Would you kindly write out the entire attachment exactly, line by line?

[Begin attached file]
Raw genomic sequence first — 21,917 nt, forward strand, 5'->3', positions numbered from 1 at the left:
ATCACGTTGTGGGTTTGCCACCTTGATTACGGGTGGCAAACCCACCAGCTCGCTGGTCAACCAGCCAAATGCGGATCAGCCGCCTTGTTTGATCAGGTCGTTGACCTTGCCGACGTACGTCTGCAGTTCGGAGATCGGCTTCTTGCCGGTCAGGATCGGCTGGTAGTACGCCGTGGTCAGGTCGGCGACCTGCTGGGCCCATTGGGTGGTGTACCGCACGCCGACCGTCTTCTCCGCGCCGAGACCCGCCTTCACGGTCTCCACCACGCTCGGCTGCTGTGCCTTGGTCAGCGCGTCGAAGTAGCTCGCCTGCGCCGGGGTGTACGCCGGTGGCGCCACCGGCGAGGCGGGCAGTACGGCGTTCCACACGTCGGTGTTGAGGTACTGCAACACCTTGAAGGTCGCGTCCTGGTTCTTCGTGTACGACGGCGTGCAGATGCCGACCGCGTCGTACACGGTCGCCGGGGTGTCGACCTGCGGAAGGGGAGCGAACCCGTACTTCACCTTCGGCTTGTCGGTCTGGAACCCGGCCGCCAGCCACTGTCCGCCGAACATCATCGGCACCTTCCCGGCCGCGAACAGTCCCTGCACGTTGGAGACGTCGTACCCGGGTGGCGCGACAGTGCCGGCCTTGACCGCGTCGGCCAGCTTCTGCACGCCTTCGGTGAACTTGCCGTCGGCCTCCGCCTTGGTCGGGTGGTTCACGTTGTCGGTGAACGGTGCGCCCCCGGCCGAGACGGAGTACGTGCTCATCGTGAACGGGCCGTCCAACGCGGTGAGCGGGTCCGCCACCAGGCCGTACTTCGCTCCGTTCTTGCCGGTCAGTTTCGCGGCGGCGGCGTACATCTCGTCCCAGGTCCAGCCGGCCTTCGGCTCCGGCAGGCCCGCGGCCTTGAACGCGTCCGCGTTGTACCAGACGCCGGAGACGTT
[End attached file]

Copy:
Raw genomic sequence first — 21,917 nt, forward strand, 5'->3', positions numbered from 1 at the left:
ATCACGTTGTGGGTTTGCCACCTTGATTACGGGTGGCAAACCCACCAGCTCGCTGGTCAACCAGCCAAATGCGGATCAGCCGCCTTGTTTGATCAGGTCGTTGACCTTGCCGACGTACGTCTGCAGTTCGGAGATCGGCTTCTTGCCGGTCAGGATCGGCTGGTAGTACGCCGTGGTCAGGTCGGCGACCTGCTGGGCCCATTGGGTGGTGTACCGCACGCCGACCGTCTTCTCCGCGCCGAGACCCGCCTTCACGGTCTCCACCACGCTCGGCTGCTGTGCCTTGGTCAGCGCGTCGAAGTAGCTCGCCTGCGCCGGGGTGTACGCCGGTGGCGCCACCGGCGAGGCGGGCAGTACGGCGTTCCACACGTCGGTGTTGAGGTACTGCAACACCTTGAAGGTCGCGTCCTGGTTCTTCGTGTACGACGGCGTGCAGATGCCGACCGCGTCGTACACGGTCGCCGGGGTGTCGACCTGCGGAAGGGGAGCGAACCCGTACTTCACCTTCGGCTTGTCGGTCTGGAACCCGGCCGCCAGCCACTGTCCGCCGAACATCATCGGCACCTTCCCGGCCGCGAACAGTCCCTGCACGTTGGAGACGTCGTACCCGGGTGGCGCGACAGTGCCGGCCTTGACCGCGTCGGCCAGCTTCTGCACGCCTTCGGTGAACTTGCCGTCGGCCTCCGCCTTGGTCGGGTGGTTCACGTTGTCGGTGAACGGTGCGCCCCCGGCCGAGACGGAGTACGTGCTCATCGTGAACGGGCCGTCCAACGCGGTGAGCGGGTCCGCCACCAGGCCGTACTTCGCTCCGTTCTTGCCGGTCAGTTTCGCGGCGGCGGCGTACATCTCGTCCCAGGTCCAGCCGGCCTTCGGCTCCGGCAGGCCCGCGGCCTTGAACGCGTCCGCGTTGTACCAGACGCCGGAGACGTT